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Move to Make It a Felony to Leak Confidential Docs to Journalists

StoryJune 16, 2000
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Alarmed by a torrent of leaks, the Senate Select Committee on Intelligence has endorsed legislation that for the first time explicitly would make disclosing classified information to the media a felony punishable by up to three years in prison.

Committee members, led by Chairman Richard C. Shelby (R-Ala.), say existing statutes do not cover all types of classified information and make prosecutions so difficult that leaks are endangering U.S. intelligence efforts.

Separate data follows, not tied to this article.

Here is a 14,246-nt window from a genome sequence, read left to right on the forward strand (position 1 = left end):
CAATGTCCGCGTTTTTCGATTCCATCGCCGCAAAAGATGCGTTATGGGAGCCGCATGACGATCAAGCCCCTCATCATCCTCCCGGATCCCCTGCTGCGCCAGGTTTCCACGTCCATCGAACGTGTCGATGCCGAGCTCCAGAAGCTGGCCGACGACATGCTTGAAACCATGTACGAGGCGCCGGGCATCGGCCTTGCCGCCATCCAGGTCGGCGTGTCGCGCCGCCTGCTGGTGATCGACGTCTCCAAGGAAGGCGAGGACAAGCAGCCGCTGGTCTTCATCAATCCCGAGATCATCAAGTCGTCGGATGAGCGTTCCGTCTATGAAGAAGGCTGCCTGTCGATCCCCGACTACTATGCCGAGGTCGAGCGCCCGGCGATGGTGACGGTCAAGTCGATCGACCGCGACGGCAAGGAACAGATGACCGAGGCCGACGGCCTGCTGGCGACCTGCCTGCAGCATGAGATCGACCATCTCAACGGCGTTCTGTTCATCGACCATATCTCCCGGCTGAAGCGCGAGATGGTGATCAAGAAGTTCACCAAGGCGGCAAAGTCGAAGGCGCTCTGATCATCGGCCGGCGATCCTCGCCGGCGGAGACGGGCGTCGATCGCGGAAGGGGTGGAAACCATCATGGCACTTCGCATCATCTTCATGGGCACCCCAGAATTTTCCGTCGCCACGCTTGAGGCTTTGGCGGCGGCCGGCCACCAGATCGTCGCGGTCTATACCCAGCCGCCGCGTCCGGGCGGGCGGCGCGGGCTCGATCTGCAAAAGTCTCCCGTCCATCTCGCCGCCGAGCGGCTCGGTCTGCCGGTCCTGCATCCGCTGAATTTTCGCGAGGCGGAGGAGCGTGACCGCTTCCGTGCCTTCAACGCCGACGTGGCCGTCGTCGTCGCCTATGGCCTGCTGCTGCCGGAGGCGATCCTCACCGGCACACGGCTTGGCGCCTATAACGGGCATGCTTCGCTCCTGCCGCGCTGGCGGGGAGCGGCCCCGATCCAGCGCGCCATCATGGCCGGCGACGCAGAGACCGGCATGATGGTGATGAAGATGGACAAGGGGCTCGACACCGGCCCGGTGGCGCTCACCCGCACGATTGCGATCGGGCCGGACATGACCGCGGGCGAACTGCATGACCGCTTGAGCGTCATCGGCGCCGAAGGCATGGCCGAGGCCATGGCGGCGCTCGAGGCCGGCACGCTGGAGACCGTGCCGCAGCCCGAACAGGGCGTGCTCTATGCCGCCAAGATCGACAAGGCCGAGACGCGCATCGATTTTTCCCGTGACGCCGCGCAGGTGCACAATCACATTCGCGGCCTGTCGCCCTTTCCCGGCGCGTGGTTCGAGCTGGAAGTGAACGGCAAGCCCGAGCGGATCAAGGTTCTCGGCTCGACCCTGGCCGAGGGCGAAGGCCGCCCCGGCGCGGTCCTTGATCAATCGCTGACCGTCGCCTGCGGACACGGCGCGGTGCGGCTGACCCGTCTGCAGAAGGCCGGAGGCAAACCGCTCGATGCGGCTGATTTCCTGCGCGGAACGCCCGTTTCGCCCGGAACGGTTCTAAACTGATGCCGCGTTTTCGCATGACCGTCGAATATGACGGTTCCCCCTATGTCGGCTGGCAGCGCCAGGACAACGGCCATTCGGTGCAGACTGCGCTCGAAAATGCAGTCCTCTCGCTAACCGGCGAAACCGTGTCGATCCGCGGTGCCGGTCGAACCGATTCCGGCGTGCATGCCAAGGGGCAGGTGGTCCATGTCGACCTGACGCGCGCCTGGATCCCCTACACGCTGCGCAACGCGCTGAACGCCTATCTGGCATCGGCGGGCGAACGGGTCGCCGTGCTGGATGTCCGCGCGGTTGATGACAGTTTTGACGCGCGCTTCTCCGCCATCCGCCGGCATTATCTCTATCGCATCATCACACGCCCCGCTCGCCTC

CIA Director George J. Tenet, who has complained that the executive branch "leaks like a sieve," told Congress in July that he would love to catch a leaker because of the harm that widespread leaking "does to the effort of the men and women of our intelligence community and how it abuses the security of Americans."

The bill, however, has generated intense opposition from First Amendment groups, a former espionage prosecutor and Attorney General Janet Reno, all of whom argue that criminal prosecutions are not necessarily the best way to stop leaks.

Guest:

  • Daniel Ellsberg, leaked the Pentagon Papers to the New York Times during the Vietnam War.

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